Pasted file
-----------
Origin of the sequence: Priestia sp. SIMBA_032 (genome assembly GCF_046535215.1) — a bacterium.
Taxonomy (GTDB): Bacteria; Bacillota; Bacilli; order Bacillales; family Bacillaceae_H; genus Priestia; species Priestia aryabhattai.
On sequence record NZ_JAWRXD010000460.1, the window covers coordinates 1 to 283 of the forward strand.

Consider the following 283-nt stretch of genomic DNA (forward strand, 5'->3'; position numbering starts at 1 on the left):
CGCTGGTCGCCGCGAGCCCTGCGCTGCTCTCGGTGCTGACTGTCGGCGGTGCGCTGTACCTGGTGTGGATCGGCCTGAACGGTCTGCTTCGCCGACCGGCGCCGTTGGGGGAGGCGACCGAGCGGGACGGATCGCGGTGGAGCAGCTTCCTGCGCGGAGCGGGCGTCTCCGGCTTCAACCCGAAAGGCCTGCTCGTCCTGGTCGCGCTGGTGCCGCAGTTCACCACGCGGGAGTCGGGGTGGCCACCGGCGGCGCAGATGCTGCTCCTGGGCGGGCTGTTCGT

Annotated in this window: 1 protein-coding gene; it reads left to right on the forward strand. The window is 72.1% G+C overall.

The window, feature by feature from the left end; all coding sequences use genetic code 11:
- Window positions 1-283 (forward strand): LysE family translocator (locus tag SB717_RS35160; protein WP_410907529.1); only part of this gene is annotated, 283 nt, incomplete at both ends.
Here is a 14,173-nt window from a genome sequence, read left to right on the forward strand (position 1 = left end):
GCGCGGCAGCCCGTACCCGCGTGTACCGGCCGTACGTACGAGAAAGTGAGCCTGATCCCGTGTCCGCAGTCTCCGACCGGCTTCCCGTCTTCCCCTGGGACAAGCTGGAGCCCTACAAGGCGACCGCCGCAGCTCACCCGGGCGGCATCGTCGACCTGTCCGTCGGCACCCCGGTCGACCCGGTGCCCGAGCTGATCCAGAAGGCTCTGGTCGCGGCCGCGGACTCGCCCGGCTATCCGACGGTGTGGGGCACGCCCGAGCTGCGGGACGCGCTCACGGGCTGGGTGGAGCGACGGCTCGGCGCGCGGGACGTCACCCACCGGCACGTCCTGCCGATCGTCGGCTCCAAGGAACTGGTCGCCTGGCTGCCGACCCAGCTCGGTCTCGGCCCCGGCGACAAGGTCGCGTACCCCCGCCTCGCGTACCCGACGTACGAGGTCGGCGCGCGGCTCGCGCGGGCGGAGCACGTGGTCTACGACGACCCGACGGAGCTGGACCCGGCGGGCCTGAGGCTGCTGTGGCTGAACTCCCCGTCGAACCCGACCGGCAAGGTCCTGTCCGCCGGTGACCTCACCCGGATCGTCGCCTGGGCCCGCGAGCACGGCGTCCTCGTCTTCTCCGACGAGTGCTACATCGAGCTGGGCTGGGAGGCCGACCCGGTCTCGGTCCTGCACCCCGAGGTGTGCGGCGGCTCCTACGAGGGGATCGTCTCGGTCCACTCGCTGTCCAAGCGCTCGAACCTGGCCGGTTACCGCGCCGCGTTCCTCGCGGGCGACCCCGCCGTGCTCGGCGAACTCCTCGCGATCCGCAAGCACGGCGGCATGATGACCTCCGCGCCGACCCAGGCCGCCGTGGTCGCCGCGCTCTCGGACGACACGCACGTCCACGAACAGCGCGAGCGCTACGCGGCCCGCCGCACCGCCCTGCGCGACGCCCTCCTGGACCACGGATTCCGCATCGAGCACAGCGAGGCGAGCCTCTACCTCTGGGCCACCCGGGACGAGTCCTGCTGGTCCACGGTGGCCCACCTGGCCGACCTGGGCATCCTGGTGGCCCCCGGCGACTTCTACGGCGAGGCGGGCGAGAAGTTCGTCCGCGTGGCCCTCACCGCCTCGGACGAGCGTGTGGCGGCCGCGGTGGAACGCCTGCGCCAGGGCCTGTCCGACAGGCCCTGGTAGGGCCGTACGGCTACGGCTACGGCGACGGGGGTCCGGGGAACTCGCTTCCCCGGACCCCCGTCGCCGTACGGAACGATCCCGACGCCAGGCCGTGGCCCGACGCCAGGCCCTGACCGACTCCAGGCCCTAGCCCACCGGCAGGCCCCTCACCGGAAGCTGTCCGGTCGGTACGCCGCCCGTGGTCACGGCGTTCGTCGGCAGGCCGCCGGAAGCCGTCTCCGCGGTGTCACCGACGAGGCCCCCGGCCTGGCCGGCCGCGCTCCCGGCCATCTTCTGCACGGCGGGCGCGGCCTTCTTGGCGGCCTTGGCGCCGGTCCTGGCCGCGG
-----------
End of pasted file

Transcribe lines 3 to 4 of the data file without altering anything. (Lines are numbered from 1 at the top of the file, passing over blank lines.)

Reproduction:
On sequence record NZ_JAWRXD010000460.1, the window covers coordinates 1 to 283 of the forward strand.

Consider the following 283-nt stretch of genomic DNA (forward strand, 5'->3'; position numbering starts at 1 on the left):